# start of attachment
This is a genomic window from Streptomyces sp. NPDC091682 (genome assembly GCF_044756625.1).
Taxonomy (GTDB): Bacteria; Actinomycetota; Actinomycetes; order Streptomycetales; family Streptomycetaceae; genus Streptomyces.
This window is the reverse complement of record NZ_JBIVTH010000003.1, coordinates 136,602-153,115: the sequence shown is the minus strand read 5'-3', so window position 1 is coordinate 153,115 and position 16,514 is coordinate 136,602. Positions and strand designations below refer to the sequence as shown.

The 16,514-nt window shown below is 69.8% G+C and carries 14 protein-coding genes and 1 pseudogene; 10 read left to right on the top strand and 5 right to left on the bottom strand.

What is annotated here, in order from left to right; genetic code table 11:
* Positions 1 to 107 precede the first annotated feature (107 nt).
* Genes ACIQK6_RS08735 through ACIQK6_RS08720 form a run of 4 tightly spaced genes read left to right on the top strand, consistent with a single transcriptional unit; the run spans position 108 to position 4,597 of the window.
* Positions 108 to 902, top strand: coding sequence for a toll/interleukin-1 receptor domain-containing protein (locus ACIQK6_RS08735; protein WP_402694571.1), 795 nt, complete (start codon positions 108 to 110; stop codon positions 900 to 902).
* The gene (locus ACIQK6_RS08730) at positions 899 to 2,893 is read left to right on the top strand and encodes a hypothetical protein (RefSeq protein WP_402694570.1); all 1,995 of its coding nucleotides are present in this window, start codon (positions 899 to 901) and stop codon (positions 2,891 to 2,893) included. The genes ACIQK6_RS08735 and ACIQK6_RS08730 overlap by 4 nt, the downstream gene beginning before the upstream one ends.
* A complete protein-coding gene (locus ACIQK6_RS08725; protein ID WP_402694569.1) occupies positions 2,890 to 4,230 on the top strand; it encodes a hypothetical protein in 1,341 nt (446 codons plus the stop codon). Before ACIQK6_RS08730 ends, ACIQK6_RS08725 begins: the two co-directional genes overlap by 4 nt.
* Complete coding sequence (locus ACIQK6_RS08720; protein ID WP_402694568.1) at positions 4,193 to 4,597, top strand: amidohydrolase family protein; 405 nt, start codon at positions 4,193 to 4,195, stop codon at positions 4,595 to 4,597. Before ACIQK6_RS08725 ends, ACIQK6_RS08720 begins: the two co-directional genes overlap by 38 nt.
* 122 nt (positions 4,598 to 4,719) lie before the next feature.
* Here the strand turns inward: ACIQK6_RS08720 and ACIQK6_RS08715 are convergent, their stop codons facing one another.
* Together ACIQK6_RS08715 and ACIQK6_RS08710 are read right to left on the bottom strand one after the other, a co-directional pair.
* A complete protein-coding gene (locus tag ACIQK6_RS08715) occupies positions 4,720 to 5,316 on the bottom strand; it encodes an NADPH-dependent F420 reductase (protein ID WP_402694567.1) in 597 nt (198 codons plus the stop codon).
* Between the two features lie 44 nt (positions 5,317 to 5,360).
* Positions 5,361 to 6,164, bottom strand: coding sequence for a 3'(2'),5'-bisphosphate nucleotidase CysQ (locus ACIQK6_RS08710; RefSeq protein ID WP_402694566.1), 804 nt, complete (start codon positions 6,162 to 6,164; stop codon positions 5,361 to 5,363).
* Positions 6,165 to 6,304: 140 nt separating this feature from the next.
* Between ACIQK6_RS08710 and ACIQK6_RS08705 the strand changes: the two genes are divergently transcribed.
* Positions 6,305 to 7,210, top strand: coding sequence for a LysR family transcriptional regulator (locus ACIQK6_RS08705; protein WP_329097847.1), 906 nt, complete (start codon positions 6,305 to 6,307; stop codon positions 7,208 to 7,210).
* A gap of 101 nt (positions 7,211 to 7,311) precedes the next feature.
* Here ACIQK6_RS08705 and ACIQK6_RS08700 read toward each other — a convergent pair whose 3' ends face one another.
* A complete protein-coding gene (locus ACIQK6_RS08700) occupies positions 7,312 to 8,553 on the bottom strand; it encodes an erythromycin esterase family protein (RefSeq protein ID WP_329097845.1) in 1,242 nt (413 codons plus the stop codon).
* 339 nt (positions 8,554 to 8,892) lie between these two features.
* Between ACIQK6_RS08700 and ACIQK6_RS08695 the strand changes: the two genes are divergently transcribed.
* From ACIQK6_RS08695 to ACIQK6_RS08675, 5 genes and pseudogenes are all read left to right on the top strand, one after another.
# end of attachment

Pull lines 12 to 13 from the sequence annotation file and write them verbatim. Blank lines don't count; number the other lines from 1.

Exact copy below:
* 122 nt (positions 4,598 to 4,719) lie before the next feature.
* Here the strand turns inward: ACIQK6_RS08720 and ACIQK6_RS08715 are convergent, their stop codons facing one another.